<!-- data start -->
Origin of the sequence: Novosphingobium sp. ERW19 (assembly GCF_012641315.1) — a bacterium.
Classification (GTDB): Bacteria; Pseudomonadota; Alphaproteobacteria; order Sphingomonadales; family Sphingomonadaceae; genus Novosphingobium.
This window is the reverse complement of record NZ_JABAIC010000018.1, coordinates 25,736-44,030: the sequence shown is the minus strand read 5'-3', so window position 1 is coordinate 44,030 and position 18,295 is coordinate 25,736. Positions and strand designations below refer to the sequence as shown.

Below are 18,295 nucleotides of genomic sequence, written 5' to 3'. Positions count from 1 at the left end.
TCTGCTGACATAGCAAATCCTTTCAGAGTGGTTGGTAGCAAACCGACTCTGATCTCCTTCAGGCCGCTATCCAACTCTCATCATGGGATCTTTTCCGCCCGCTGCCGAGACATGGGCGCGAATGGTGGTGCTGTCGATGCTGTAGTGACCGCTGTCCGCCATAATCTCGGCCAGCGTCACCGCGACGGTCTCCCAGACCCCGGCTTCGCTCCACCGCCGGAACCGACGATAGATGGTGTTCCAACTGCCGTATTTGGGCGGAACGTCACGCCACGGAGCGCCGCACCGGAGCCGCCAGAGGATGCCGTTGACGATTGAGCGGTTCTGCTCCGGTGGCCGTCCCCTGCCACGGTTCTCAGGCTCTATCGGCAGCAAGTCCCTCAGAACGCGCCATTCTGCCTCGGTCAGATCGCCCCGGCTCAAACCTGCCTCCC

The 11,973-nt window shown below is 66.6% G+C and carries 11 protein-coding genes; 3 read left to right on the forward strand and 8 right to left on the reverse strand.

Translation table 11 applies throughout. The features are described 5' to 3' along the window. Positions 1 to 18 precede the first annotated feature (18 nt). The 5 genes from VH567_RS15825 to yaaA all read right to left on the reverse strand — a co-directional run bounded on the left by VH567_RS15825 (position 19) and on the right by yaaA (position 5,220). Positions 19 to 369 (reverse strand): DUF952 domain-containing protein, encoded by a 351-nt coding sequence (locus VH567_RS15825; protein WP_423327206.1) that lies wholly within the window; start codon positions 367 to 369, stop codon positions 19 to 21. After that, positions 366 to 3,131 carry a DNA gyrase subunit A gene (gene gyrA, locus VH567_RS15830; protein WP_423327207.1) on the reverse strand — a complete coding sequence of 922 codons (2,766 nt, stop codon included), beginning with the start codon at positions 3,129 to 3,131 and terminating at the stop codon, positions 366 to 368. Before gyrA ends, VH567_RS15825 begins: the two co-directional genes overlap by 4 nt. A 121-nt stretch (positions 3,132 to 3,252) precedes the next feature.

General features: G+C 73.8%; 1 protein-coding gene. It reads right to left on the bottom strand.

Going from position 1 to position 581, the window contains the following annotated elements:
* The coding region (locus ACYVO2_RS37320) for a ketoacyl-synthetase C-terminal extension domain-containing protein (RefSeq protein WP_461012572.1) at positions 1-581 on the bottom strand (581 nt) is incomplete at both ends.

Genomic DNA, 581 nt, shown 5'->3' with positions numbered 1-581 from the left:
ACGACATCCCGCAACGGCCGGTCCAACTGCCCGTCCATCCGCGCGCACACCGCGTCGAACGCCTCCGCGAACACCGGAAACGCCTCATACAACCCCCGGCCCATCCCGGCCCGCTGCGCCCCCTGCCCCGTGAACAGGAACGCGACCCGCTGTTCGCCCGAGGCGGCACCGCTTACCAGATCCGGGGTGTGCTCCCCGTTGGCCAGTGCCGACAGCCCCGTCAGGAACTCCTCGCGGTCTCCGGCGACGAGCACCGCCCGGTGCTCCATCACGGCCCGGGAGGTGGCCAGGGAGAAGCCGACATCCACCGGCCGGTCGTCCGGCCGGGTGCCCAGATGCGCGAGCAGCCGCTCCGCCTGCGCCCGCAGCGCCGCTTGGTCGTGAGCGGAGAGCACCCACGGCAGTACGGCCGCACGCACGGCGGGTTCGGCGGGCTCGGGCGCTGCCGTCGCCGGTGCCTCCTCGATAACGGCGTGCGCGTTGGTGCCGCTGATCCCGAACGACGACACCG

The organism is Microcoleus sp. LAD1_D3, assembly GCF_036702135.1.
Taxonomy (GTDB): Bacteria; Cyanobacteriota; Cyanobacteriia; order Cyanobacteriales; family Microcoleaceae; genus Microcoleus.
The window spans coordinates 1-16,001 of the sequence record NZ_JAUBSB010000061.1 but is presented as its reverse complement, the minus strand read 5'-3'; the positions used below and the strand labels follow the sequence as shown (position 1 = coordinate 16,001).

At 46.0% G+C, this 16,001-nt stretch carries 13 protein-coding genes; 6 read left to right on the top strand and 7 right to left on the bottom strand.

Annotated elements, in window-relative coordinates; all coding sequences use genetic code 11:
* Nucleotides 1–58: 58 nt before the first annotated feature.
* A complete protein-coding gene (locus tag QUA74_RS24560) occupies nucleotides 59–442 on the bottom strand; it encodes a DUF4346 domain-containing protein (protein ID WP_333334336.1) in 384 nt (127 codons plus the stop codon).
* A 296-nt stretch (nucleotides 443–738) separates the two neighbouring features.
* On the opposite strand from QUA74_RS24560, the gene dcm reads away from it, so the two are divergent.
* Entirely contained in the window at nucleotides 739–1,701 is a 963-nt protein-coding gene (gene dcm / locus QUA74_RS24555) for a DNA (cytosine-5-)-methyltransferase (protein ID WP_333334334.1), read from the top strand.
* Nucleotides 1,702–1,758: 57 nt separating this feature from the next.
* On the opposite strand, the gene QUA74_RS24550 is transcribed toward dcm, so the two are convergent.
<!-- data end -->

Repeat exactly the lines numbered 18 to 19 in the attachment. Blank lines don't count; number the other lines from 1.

* Nucleotides 1–58: 58 nt before the first annotated feature.
* A complete protein-coding gene (locus tag QUA74_RS24560) occupies nucleotides 59–442 on the bottom strand; it encodes a DUF4346 domain-containing protein (protein ID WP_333334336.1) in 384 nt (127 codons plus the stop codon).